What is the significance of Maugham's many descriptions of Salvatore's face?
Maugham repeatedly describes Salvatore's face because it is symbolic of Salvatore's fundamental goodness. When the narrator first meets the fifteen-year-old Salvatore, he has "a pleasant face, a laughing mouth and carefree eyes." The gentle innocence of his expression stays with him even when he is heartbroken by his fiancée's rejection, maintaining a "sad smile" despite having the eyes of a punished dog. Even though he thinks Assunta is "ugly as the devil," Salvatore has a "sweet smile" when he considers her interest in him. That contented smile stays with him when he marries her and has children. Although he works all night fishing and suffers from rheumatism pain, he retains "that ingenuous smile and those trusting, kindly eyes that he had as a boy." At the end of the story, Maugham reveals the significance of the several descriptions of Salvatore's face by commenting directly on the man's inherent goodness, a goodness that shines out from his spirit through his smile.
What role does economic hardship play in "Salvatore"?
As one of the story's major themes, economic hardship plays a subtle yet significant role in "Salvatore." Weaving the theme into the background of the story from the beginning to the end, Maugham depicts Salvatore's family's poverty through descriptions of the manual labor (fishing and vine cultivation) the family engages in and by emphasizing the modest home they live in and the ragged clothing Salvatore wears. The pervasive poverty of the island emerges most significantly when Salvatore's fiancée refuses to marry him because her family will not let her marry a man who may not provide for her. Salvatore is not bitter about her decision because he is immersed in the same economic reality as the girl, and he knows men are expected to work physically demanding jobs to support their families. That Assunta has enough of her own money to buy Salvatore a fishing boat makes her an appealing wife, and he marries her despite not finding her physically attractive. Ultimately, the economic precariousness that defines Salvatore's life proves not to stand in the way of his ability to be content with what he has, and it does not extinguish the goodness that emanates from his spirit.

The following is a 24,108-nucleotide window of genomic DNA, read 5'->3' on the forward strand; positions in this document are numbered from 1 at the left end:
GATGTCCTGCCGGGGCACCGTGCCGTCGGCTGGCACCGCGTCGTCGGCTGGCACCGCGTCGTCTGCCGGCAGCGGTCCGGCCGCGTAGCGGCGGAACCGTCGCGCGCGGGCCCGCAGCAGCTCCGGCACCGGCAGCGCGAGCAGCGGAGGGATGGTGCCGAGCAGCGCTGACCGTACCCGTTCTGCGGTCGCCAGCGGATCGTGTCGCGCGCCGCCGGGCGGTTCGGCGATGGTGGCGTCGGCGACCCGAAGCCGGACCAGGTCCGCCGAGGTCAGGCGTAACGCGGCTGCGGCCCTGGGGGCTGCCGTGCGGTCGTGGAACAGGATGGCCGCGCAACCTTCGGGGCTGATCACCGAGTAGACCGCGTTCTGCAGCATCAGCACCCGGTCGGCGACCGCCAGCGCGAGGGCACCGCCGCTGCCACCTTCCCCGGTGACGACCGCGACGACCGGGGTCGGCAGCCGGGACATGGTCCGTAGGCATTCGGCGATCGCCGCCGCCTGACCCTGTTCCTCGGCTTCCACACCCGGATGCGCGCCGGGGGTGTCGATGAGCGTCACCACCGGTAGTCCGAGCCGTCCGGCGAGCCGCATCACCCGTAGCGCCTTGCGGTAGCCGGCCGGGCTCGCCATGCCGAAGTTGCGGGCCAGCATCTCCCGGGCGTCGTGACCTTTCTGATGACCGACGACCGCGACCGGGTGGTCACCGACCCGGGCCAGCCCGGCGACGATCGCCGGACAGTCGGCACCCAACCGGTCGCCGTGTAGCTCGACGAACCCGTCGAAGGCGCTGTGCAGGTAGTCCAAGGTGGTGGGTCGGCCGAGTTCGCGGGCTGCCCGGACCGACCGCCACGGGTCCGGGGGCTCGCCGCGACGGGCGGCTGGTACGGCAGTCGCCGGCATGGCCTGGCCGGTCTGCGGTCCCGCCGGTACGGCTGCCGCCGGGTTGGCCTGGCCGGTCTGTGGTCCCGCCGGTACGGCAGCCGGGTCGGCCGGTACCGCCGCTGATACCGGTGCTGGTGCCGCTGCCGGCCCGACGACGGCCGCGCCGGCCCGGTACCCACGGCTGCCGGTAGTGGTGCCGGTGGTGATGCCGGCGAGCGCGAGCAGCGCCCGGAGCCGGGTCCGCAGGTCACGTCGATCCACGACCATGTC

What does Maugham's narrator mean when he writes that Salvatore possesses "goodness, just goodness"?
The "goodness" the narrator ascribes to Salvatore encompasses a complex collection of qualities. Having spent the story attempting to show Salvatore to the reader, the narrator applies the label of "goodness, just goodness" to reduce to a simple sentiment the mixture of unconscious kindness, charm, robustness, happiness, and humility that emanates from Salvatore's spirit. Salvatore maintains these inherent virtues throughout his life, even when he is diagnosed with a debilitating illness, rejected by his love, and forced by economic conditions to work through the night, morning, and evening. Although his wife seems like a compromise option, Salvatore treats her well and develops a loving rapport. He is also never bitter, refusing to say anything negative about the girl who rejected him. In this way, when the narrator comments on Salvatore's goodness, he is commenting on Salvatore's rare ability to be content with the life he has despite the hardships he endures.